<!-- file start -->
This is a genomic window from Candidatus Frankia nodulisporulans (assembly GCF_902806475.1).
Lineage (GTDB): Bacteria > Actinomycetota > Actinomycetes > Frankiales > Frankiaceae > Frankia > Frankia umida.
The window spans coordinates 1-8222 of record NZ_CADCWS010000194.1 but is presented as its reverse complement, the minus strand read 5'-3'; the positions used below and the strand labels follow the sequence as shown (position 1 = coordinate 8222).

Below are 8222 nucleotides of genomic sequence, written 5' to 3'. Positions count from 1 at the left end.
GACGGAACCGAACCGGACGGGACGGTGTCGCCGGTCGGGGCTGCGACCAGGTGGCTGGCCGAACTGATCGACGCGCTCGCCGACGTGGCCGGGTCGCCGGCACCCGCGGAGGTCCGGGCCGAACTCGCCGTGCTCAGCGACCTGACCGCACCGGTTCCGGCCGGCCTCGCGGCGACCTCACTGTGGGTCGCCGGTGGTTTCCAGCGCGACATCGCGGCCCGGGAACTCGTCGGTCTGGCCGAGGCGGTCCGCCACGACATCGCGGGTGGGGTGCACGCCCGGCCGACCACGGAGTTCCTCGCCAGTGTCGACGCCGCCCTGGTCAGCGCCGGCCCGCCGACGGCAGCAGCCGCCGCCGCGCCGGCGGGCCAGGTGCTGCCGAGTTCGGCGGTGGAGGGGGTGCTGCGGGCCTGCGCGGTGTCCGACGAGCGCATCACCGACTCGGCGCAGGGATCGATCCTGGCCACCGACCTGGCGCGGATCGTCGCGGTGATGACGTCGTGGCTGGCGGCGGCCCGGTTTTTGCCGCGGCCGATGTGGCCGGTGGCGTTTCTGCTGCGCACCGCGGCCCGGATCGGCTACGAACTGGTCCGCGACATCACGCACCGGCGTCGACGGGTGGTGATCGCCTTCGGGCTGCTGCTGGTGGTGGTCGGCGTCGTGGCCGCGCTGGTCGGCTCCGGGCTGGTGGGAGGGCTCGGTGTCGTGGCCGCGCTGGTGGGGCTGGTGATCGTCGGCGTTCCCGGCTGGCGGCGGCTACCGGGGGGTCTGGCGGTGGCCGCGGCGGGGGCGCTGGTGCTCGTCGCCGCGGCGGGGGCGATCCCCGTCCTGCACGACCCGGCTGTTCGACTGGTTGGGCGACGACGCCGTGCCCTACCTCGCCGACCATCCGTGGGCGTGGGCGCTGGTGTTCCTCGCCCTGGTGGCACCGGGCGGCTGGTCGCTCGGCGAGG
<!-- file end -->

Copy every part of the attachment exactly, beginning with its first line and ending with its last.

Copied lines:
This is a genomic window from Candidatus Frankia nodulisporulans (assembly GCF_902806475.1).
Lineage (GTDB): Bacteria > Actinomycetota > Actinomycetes > Frankiales > Frankiaceae > Frankia > Frankia umida.
The window spans coordinates 1-8222 of record NZ_CADCWS010000194.1 but is presented as its reverse complement, the minus strand read 5'-3'; the positions used below and the strand labels follow the sequence as shown (position 1 = coordinate 8222).

Below are 8222 nucleotides of genomic sequence, written 5' to 3'. Positions count from 1 at the left end.
GACGGAACCGAACCGGACGGGACGGTGTCGCCGGTCGGGGCTGCGACCAGGTGGCTGGCCGAACTGATCGACGCGCTCGCCGACGTGGCCGGGTCGCCGGCACCCGCGGAGGTCCGGGCCGAACTCGCCGTGCTCAGCGACCTGACCGCACCGGTTCCGGCCGGCCTCGCGGCGACCTCACTGTGGGTCGCCGGTGGTTTCCAGCGCGACATCGCGGCCCGGGAACTCGTCGGTCTGGCCGAGGCGGTCCGCCACGACATCGCGGGTGGGGTGCACGCCCGGCCGACCACGGAGTTCCTCGCCAGTGTCGACGCCGCCCTGGTCAGCGCCGGCCCGCCGACGGCAGCAGCCGCCGCCGCGCCGGCGGGCCAGGTGCTGCCGAGTTCGGCGGTGGAGGGGGTGCTGCGGGCCTGCGCGGTGTCCGACGAGCGCATCACCGACTCGGCGCAGGGATCGATCCTGGCCACCGACCTGGCGCGGATCGTCGCGGTGATGACGTCGTGGCTGGCGGCGGCCCGGTTTTTGCCGCGGCCGATGTGGCCGGTGGCGTTTCTGCTGCGCACCGCGGCCCGGATCGGCTACGAACTGGTCCGCGACATCACGCACCGGCGTCGACGGGTGGTGATCGCCTTCGGGCTGCTGCTGGTGGTGGTCGGCGTCGTGGCCGCGCTGGTCGGCTCCGGGCTGGTGGGAGGGCTCGGTGTCGTGGCCGCGCTGGTGGGGCTGGTGATCGTCGGCGTTCCCGGCTGGCGGCGGCTACCGGGGGGTCTGGCGGTGGCCGCGGCGGGGGCGCTGGTGCTCGTCGCCGCGGCGGGGGCGATCCCCGTCCTGCACGACCCGGCTGTTCGACTGGTTGGGCGACGACGCCGTGCCCTACCTCGCCGACCATCCGTGGGCGTGGGCGCTGGTGTTCCTCGCCCTGGTGGCACCGGGCGGCTGGTCGCTCGGCGAGG